Skip header and navigation

Refine By

4 records – page 1 of 1.

[Acute respiratory tract infections and mannose-binding lectin insufficiency in small children]

https://arctichealth.org/en/permalink/ahliterature31200
Source
Ugeskr Laeger. 2002 Nov 25;164(48):5635-40
Publication Type
Article
Date
Nov-25-2002
Author
Anders Koch
Mads Melbye
Per Sørensen
Preben Homøe
Hans O Madsen
Kåre Mølbak
Christoffer Holst Hansen
Lasse Høgh Andersen
Gitte Weinkauff Hahn
Peter Garred
Author Affiliation
Afdeling for epidemiologisk forskning, Statens Serum Institut, Artillerivej 5, DK-2300 København S. ako@ssi.dk
Source
Ugeskr Laeger. 2002 Nov 25;164(48):5635-40
Date
Nov-25-2002
Language
Danish
Publication Type
Article
Keywords
Acute Disease
Alleles
Child, Preschool
Cohort Studies
Denmark - ethnology
English Abstract
Genotype
Greenland - ethnology
Humans
Infant
Infant, Newborn
Mannose-Binding Lectin - deficiency - genetics - immunology
Prospective Studies
Research Support, Non-U.S. Gov't
Respiratory Tract Infections - blood - genetics
Risk factors
Abstract
INTRODUCTION: According to hospital-based studies, increased susceptibility to certain infections is associated with genotypes that cause low serum levels of the protein mannose-binding lectin (MBL). However, the contribution of MBL insufficiency to the incidence of common childhood infections on a population basis is unknown. To investigate the effect of MBL insufficiency on the risk of acute respiratory infections (ARI) in unselected children, we performed a prospective population-based study of ARI in young children in Sisimiut, Greenland. MATERIAL AND METHODS: An open cohort of children aged 0-2 years was formed in 1996, and followed up with weekly morbidity surveillance visits for a two-year period. Episodes of ARI were diagnosed on medical history and clinical examinations. MBL genotypes were determined from blood samples according to the presence of structural alleles and promoter alleles. RESULTS: Altogether 294 children participated and 44 refused. Blood samples were taken from 252 participants. A 2.1-fold (95% confidence interval 1.4-3.1) increased risk of ARI was found in MBL-insufficient children compared with MBL-sufficient children (p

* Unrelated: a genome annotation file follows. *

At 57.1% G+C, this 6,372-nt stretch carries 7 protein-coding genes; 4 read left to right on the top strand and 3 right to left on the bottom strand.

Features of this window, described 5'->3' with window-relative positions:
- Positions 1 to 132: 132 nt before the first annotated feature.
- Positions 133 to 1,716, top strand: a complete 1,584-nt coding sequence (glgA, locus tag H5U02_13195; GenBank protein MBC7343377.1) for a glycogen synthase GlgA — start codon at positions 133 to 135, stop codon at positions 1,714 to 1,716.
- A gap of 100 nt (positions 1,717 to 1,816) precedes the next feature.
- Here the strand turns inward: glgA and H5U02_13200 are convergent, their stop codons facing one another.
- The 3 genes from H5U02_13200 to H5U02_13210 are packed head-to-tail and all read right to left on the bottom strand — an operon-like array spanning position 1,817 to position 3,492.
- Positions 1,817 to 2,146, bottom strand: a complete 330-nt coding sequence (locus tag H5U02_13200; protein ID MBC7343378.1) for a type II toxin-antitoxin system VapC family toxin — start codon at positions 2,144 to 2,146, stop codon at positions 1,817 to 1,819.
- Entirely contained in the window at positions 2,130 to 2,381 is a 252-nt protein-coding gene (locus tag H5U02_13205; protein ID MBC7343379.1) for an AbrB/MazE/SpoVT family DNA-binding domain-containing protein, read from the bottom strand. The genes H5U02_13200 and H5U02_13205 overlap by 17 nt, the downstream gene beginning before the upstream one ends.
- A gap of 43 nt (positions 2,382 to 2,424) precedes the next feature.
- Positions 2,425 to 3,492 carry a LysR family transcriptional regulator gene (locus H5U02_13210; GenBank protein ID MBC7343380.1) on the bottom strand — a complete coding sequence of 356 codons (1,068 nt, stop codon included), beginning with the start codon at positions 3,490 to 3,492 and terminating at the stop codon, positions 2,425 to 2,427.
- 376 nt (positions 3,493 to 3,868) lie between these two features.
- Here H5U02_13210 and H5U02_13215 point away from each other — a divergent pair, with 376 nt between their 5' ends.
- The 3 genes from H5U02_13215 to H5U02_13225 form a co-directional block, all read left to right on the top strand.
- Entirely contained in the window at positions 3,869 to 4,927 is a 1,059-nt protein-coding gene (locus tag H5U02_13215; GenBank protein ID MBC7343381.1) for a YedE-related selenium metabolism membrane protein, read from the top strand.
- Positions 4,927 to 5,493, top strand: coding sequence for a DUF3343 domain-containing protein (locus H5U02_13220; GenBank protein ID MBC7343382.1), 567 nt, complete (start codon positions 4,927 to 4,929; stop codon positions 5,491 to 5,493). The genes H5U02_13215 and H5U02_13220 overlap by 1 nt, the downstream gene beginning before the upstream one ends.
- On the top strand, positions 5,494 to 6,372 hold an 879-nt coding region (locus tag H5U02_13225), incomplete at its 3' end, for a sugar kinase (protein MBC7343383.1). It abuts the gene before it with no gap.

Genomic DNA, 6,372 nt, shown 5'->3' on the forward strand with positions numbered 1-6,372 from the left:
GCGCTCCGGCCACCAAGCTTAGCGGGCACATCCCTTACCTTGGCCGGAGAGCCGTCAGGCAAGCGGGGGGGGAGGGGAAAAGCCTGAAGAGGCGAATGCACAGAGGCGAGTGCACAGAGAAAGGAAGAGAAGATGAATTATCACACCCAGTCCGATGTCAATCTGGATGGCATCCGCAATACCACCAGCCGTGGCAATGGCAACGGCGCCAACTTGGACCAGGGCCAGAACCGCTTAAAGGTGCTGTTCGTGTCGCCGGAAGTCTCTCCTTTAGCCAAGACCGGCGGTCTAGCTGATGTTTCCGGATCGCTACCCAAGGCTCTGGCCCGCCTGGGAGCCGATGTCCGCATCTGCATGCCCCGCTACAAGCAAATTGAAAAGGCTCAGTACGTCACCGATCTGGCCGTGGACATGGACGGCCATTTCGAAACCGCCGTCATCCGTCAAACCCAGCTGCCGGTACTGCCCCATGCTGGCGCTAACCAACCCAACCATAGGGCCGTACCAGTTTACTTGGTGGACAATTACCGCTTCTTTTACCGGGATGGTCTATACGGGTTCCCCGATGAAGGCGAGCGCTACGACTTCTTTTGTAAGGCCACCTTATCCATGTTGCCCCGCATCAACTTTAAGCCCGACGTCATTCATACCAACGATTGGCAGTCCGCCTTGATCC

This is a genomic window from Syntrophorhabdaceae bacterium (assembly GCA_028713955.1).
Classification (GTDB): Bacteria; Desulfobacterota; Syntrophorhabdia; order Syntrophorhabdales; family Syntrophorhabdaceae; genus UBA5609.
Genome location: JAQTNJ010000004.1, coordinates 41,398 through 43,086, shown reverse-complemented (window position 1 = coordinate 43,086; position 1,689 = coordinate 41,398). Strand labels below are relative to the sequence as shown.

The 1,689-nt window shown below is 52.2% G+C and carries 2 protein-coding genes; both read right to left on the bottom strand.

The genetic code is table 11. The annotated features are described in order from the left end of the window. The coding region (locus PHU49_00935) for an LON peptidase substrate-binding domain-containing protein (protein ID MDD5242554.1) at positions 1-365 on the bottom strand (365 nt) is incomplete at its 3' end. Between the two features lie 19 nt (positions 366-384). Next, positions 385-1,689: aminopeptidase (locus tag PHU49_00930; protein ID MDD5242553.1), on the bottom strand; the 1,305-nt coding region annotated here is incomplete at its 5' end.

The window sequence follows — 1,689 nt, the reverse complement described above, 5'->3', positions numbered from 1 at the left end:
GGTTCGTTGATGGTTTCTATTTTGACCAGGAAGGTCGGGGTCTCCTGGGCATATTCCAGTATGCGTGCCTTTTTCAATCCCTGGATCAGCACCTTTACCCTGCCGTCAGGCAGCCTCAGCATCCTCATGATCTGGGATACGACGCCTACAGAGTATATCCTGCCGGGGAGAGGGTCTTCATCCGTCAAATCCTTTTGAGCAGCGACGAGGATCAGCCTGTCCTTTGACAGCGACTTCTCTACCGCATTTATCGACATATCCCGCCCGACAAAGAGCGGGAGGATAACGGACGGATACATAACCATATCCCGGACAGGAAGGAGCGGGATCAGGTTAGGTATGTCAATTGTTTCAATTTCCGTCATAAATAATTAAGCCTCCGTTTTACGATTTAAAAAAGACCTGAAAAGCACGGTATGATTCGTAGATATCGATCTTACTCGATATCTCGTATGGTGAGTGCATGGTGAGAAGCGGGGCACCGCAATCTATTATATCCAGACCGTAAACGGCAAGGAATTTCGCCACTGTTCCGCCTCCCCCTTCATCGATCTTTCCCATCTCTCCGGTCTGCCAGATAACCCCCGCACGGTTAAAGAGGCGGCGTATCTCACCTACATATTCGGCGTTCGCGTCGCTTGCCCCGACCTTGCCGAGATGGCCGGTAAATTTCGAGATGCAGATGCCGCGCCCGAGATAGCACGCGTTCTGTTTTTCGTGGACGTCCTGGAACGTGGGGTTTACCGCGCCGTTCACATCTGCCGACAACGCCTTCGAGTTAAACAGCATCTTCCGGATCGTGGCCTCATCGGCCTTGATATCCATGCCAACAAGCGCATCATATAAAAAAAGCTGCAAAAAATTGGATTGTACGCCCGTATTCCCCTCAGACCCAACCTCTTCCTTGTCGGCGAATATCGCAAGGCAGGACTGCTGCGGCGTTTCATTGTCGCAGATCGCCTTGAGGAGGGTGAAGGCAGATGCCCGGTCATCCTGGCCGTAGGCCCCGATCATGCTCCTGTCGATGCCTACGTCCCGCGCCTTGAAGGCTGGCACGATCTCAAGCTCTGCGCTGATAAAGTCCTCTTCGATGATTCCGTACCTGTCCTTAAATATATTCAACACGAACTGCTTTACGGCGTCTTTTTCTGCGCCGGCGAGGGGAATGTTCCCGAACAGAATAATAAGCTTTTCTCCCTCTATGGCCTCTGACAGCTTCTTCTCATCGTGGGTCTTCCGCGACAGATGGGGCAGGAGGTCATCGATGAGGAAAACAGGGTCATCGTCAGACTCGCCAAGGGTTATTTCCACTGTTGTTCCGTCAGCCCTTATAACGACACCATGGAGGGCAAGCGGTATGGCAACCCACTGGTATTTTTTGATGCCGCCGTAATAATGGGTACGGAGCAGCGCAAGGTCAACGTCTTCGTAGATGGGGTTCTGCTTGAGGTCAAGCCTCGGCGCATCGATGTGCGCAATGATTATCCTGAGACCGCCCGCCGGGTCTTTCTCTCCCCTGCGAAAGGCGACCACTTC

PubMed ID
12523009 View in PubMed
Less detail

Population-based study of acute respiratory infections in children, Greenland.

https://arctichealth.org/en/permalink/ahliterature6044
Source
Emerg Infect Dis. 2002 Jun;8(6):586-93
Publication Type
Article
Date
Jun-2002
  1 website  
Author
Anders Koch
Per Sørensen
Preben Homøe
Kåre Mølbak
Freddy Karup Pedersen
Tine Mortensen
Hanne Elberling
Anne Mette Eriksen
Ove Rosing Olsen
Mads Melbye
Author Affiliation
Department of Epidemiology Research, Statens Serum Institut, Copenhagen, Denmark. ako@ssi.dk
Source
Emerg Infect Dis. 2002 Jun;8(6):586-93
Date
Jun-2002
Language
English
Geographic Location
Greenland
Publication Type
Article
Keywords
Acute Disease
Cohort Studies
Female
Greenland - epidemiology
Humans
Infant
Interviews
Inuits
Male
Prospective Studies
Research Support, Non-U.S. Gov't